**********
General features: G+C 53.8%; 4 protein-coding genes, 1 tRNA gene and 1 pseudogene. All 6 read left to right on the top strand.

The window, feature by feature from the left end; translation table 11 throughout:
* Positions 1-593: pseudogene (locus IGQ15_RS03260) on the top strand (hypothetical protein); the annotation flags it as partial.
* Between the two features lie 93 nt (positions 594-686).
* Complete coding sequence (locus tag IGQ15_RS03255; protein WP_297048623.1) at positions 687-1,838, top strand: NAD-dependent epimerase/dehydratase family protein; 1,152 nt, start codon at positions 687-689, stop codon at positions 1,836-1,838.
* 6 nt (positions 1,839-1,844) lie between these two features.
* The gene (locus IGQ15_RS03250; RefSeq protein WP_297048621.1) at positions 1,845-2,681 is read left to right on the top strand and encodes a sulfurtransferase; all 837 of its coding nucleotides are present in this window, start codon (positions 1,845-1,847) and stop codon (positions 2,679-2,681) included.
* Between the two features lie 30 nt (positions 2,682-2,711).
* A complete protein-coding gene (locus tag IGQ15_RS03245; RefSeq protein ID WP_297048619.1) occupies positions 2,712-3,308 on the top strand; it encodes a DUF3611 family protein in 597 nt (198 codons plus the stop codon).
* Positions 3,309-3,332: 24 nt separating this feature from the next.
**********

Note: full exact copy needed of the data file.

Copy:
General features: G+C 53.8%; 4 protein-coding genes, 1 tRNA gene and 1 pseudogene. All 6 read left to right on the top strand.

The window, feature by feature from the left end; translation table 11 throughout:
* Positions 1-593: pseudogene (locus IGQ15_RS03260) on the top strand (hypothetical protein); the annotation flags it as partial.
* Between the two features lie 93 nt (positions 594-686).
* Complete coding sequence (locus tag IGQ15_RS03255; protein WP_297048623.1) at positions 687-1,838, top strand: NAD-dependent epimerase/dehydratase family protein; 1,152 nt, start codon at positions 687-689, stop codon at positions 1,836-1,838.
* 6 nt (positions 1,839-1,844) lie between these two features.
* The gene (locus IGQ15_RS03250; RefSeq protein WP_297048621.1) at positions 1,845-2,681 is read left to right on the top strand and encodes a sulfurtransferase; all 837 of its coding nucleotides are present in this window, start codon (positions 1,845-1,847) and stop codon (positions 2,679-2,681) included.
* Between the two features lie 30 nt (positions 2,682-2,711).
* A complete protein-coding gene (locus tag IGQ15_RS03245; RefSeq protein ID WP_297048619.1) occupies positions 2,712-3,308 on the top strand; it encodes a DUF3611 family protein in 597 nt (198 codons plus the stop codon).
* Positions 3,309-3,332: 24 nt separating this feature from the next.